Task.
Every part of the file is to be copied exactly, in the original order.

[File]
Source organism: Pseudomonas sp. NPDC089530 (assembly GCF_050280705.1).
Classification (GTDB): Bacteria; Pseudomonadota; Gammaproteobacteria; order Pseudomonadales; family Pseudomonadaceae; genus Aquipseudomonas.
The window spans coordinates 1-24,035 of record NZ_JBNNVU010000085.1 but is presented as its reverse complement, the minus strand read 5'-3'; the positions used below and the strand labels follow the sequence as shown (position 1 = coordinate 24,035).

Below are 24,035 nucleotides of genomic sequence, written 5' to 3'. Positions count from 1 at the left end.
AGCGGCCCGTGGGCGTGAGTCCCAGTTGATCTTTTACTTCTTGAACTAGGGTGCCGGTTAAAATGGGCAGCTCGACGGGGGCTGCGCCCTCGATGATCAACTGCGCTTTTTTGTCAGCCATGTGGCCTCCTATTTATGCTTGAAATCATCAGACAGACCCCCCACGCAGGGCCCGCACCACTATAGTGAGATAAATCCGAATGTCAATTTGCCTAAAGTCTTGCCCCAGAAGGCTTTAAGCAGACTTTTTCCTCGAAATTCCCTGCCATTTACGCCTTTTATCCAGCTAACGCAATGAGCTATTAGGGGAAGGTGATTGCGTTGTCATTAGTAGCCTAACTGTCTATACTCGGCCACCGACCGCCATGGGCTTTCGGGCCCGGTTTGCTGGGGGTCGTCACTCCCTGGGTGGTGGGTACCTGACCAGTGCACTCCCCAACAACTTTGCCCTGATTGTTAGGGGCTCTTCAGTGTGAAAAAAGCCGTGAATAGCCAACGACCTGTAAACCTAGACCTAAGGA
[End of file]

Source organism: Pseudomonas sp. NPDC089530 (assembly GCF_050280705.1).
Classification (GTDB): Bacteria; Pseudomonadota; Gammaproteobacteria; order Pseudomonadales; family Pseudomonadaceae; genus Aquipseudomonas.
The window spans coordinates 1-24,035 of record NZ_JBNNVU010000085.1 but is presented as its reverse complement, the minus strand read 5'-3'; the positions used below and the strand labels follow the sequence as shown (position 1 = coordinate 24,035).

Below are 24,035 nucleotides of genomic sequence, written 5' to 3'. Positions count from 1 at the left end.
AGCGGCCCGTGGGCGTGAGTCCCAGTTGATCTTTTACTTCTTGAACTAGGGTGCCGGTTAAAATGGGCAGCTCGACGGGGGCTGCGCCCTCGATGATCAACTGCGCTTTTTTGTCAGCCATGTGGCCTCCTATTTATGCTTGAAATCATCAGACAGACCCCCCACGCAGGGCCCGCACCACTATAGTGAGATAAATCCGAATGTCAATTTGCCTAAAGTCTTGCCCCAGAAGGCTTTAAGCAGACTTTTTCCTCGAAATTCCCTGCCATTTACGCCTTTTATCCAGCTAACGCAATGAGCTATTAGGGGAAGGTGATTGCGTTGTCATTAGTAGCCTAACTGTCTATACTCGGCCACCGACCGCCATGGGCTTTCGGGCCCGGTTTGCTGGGGGTCGTCACTCCCTGGGTGGTGGGTACCTGACCAGTGCACTCCCCAACAACTTTGCCCTGATTGTTAGGGGCTCTTCAGTGTGAAAAAAGCCGTGAATAGCCAACGACCTGTAAACCTAGACCTAAGGA